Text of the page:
NWF View: Working Together
NWF and its affiliates advance conservation priorities
- Collin O’Mara, President & Chief Executive Officer
- Sep 29, 2014
IMPORTANT WORK TO PROTECT WILDLIFE is occurring all across America. Since starting my job in July, I’ve been traveling the nation, rallying the National Wildlife Federation troops and highlighting the need to protect wildlife and connect Americans with nature—and I’ve been truly inspired by what I’ve seen. Incredibly talented teams from NWF and our amazing state affiliates are involved in significant efforts throughout the country to conserve and improve the resilience of critical wildlife habitat, expand outdoor access, improve environmental education and introduce more children to nature.
During my first month, I went fly fishing in the breathtaking Boulder-White Clouds and Sawtooth ranges and learned about the work of NWF and the Idaho Wildlife Federation to mobilize hunters, anglers and local businesses to establish a new national monument in Idaho. Our efforts include restoring bighorn sheep habitat, improving forest management practices to reduce wildfires and restoring salmon runs.
In Boston, I met with members of our affiliate the Environmental League of Massachusetts and heard about their innovative policy work in the state legislature, which includes leading the region’s transition to cleaner, wildlife-friendly sources of energy. Near Newburyport, I toured a series of restoration projects with which we’re involved to improve the resilience of the Great Marsh—the largest estuary in New England. These projects will protect vital habitat for a wide range of wildlife, as well as six waterfront communities.
Just outside Concord, I met with another NWF state affiliate, New Hampshire Audubon. We discussed the group’s wide range of environmental education programs and ongoing efforts to ensure that infrastructure projects minimize any impacts on the Granite State’s rich natural heritage.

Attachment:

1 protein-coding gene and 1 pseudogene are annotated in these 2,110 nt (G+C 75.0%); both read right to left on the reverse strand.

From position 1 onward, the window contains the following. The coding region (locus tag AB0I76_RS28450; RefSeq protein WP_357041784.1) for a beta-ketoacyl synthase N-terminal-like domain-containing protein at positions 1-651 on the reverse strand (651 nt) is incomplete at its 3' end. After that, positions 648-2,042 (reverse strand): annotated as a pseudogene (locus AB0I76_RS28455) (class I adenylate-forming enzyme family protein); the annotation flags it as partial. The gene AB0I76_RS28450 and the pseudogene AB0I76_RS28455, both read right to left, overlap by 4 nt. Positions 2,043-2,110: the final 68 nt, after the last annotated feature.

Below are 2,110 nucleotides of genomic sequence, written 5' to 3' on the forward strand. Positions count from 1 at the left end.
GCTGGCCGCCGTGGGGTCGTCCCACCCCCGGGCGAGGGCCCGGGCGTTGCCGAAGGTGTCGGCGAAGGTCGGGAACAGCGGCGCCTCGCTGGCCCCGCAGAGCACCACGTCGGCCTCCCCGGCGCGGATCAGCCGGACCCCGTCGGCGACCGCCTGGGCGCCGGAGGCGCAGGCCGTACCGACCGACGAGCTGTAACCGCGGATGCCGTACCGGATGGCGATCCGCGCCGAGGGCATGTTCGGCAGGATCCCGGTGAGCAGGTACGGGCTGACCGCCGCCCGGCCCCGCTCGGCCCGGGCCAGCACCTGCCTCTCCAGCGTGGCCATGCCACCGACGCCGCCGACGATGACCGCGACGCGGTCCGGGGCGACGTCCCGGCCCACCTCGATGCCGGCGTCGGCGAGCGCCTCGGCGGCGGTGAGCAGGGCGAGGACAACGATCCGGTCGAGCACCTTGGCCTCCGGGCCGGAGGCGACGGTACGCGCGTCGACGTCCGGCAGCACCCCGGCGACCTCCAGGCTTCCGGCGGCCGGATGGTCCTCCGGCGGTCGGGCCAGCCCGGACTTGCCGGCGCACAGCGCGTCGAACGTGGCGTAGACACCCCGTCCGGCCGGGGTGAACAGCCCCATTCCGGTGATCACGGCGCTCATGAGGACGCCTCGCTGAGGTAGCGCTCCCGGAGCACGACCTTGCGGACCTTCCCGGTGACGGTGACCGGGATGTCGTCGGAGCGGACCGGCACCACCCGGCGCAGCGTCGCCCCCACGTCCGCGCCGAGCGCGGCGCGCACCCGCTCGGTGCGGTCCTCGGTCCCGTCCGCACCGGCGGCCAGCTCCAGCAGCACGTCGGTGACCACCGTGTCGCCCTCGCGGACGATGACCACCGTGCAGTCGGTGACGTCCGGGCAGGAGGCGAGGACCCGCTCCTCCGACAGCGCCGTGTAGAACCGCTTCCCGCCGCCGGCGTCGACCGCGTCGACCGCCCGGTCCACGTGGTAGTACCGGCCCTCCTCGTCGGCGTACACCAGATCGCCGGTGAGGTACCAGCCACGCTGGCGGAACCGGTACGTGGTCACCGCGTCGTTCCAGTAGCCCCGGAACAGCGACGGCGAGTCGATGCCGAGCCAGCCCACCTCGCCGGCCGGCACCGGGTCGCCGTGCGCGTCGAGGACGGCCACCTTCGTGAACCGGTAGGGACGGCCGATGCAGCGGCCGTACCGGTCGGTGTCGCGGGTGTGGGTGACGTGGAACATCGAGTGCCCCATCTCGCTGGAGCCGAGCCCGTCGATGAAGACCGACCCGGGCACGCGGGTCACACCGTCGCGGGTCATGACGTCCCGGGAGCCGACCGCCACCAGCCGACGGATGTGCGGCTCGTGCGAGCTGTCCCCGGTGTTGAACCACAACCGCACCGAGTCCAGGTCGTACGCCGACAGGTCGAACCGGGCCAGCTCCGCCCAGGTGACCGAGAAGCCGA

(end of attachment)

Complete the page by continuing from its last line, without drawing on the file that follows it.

And I traveled to Michigan to learn about innovative habitat restoration projects led by Michigan United Conservation Clubs’ large membership of hunters and anglers. I also learned about the work of NWF’s Great Lakes team to improve water quality in the Huron and Detroit Rivers, address failing infrastructure and introduce families to the outdoors through our new online program, Wildlife Nation™, which utilizes social media.
During my visit to the Great Lakes region, Ohio officials first detected the toxic algal bloom in Lake Erie that shutdown drinking water supplies in Toledo and adjacent communities. My colleagues and I drove from Ann Arbor to Toledo to deliver cases of bottled water, offer our scientific and policy help and see the bloom first hand (above). It was thicker and more stratified throughout the water column around the city’s water intake than I ever had seen before. Much of the media coverage rightfully focused on human impacts, such as the toxicity of the microsystin and how the toxins could not be removed by simply boiling the water. But we also worked hard to focus attention on the broader issues of how nutrient pollution causes these solvable problems, how climate change will exacerbate these events as more frequent and intense rainstorms wash more nutrients into waterways, and the impact of degraded water quality on wildlife.
When you care deeply about America’s wildlife, like we all do, the barrage of negative stories from Washington, D.C., often obscures the great conservation work going on across our nation. What I saw on the ground made me proud to lead NWF and optimistic about the future. Despite the challenging issues, I left each of these experiences full of hope. Because of the generous support from members like you, we are protecting wildlife and connecting Americans with the natural world. Time and time again during my travels, I saw good people from all walks of life and political persuasions working together to advance tangible and effective conservation priorities.
NWF is unique in this sense. Among all organizations in the country, NWF and its federation of 49 state affiliates are uniquely able to bring together a broad base of Americans, from hunters and anglers, to birders and hikers, to foresters and gardeners—all united by a shared love of wildlife—to achieve meaningful conservation results. Now, we must redouble these efforts. I encourage you to learn more about the great work going on in your part of the country and get even more involved in our crucial efforts at www.nwf.org. It’s never been more important for us to be good at what we do. See you outdoors!
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